Agricultural solutions to meet food demands

Intensive farming practices include growing high-yield crops, using fertilisers and pesticides and keeping animals indoors. Food production increases but there are unwelcome side effects.

Organic farming bans chemical inputs and has a less harmful effect on the environment but often produces less, more expensive food.

Hydroponics is the production of food using nutrient-rich solution rather than soil.

Intensive farming

A tractor and a combine harvesting rapeseed

Food production can be increased by growing high-yield crops, removing other plants and pests and adding fertiliser to the soil. Other intensive farming practices include keeping animals indoors, often in restricted spaces. Many of these practices have unwelcome side effects.

ActionTreatmentExplanationSide effect
Remove competing plants from the crop growing areaHerbicide sprayAllows more energy to be transferred to the cropReduces biodiversity and may have harmful effect on health
Remove animals that feed on the cropPesticide sprayPrevents energy being transferred from the crop to consumersReduces biodiversity and may poison helpful organisms
Keep animals indoors'Battery' farmingReduces energy transferred to environment so more energy available for growthIncreased risk of disease, lower quality product, ethical concerns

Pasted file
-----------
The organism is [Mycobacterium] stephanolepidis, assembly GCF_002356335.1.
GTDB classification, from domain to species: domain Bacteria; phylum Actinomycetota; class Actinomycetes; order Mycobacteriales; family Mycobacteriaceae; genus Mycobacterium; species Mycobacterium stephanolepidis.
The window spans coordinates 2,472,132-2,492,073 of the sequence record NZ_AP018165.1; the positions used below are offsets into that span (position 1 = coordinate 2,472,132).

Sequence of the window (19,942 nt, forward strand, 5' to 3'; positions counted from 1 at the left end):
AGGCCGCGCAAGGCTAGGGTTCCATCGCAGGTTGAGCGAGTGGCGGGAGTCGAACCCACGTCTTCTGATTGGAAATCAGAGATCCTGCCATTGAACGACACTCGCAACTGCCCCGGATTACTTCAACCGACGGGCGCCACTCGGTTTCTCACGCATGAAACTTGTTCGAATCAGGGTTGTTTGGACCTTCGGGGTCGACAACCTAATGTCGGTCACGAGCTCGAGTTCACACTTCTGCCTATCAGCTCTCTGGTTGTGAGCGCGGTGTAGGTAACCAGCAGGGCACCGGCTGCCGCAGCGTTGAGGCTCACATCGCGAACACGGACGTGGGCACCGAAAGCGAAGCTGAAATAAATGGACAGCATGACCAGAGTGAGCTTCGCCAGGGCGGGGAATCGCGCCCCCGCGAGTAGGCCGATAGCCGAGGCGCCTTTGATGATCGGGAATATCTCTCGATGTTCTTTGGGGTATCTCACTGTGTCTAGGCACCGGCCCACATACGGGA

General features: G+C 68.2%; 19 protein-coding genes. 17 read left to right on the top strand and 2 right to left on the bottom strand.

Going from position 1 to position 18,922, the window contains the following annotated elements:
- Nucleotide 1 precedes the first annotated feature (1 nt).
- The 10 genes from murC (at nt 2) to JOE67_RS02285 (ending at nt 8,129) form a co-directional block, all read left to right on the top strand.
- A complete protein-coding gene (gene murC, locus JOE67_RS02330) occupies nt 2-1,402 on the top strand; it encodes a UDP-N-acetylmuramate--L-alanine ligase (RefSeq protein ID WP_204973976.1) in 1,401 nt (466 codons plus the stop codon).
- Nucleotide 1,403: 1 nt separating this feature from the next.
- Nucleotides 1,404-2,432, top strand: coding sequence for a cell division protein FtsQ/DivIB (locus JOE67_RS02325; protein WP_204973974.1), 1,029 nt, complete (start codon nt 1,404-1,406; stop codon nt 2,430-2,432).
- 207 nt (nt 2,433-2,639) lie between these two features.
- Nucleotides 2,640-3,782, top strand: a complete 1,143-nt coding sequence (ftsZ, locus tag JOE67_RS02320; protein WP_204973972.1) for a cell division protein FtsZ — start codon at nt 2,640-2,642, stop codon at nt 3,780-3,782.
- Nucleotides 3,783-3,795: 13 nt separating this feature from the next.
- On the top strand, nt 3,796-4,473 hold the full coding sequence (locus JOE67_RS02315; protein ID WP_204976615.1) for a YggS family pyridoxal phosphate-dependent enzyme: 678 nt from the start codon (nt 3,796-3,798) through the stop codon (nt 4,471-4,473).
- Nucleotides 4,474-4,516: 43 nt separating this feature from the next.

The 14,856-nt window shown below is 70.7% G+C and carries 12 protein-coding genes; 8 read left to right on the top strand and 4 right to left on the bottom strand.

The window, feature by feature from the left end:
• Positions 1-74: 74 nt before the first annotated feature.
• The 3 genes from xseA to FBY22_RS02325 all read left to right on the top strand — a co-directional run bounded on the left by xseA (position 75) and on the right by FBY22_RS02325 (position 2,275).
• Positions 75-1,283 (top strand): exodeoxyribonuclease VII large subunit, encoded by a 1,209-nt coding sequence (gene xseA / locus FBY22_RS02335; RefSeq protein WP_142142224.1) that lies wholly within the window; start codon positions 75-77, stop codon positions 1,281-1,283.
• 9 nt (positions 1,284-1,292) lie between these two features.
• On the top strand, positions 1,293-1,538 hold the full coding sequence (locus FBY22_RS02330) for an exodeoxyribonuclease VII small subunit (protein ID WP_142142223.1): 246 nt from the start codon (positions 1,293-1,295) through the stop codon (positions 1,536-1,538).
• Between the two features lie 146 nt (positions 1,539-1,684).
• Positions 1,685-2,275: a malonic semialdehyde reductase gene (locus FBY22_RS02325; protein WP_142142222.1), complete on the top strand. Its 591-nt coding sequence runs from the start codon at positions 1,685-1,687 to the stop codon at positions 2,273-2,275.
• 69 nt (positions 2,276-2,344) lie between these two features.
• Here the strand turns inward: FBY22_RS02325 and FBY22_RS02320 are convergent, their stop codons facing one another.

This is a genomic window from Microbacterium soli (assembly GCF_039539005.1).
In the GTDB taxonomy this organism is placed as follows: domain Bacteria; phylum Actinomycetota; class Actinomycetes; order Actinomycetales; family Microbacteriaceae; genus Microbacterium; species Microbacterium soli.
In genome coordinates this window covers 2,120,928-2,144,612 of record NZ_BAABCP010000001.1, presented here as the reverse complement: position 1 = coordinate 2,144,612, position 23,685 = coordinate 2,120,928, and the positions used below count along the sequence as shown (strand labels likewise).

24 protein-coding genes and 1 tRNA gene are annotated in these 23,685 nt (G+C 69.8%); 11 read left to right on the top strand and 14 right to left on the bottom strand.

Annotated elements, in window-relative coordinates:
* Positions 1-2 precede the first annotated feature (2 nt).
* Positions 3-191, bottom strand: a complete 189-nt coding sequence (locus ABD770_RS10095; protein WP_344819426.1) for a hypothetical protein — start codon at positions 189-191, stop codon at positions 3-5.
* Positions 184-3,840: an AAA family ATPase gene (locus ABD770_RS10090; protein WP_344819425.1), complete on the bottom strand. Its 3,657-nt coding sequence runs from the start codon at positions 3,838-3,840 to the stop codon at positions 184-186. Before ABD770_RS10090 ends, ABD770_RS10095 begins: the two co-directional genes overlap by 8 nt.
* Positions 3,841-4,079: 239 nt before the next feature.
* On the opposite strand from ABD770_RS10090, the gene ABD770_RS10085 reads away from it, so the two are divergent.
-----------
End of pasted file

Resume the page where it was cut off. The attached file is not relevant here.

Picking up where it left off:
The effects of insecticides

Some insecticides don't break down quickly. DDT is an insecticide that can pass up the food chain from insects to small birds, and then from the small birds to birds of prey, like hawks. It can accumulate in the birds of prey, giving them a large amount of DDT. Concentrations of DDT in birds causes weakness in their eggs, and reduces their population. DDT is now banned because of this.

Alternatives to pesticides

Biological control is an alternative to using pesticides. By releasing a natural predator into the crop growing area, the number of pests can be reduced. This can have unforeseen consequences as the numbers of different organisms in the food web are changed. There have been examples of the predator becoming a more serious pest than the original problem.

Food production

Some food products have been grown in artificial environments to increase productivity. Examples include growing tomatoes in glasshouses and salmon in fish farms. The benefits of this method are that the growing conditions can be monitored and controlled to improve productivity.

Hydroponics

An extreme form of growing crops in glasshouses is called hydroponics. Soil is replaced by a mineral solution pumped around the plant roots.

Removing the soil means there's no risk of soil organisms causing disease but the plants have to be supported.

Monitoring and adjusting the concentrations of minerals in the solution enable the grower to control growth.

Hydroponics allows crops to be grown in regions where there's little or no soil. Due to the costs involved, hydroponics is used only for high-value crops.

Tomatoes grown using hydroponic system where no soil is used
Tomato plants growing in controlled conditions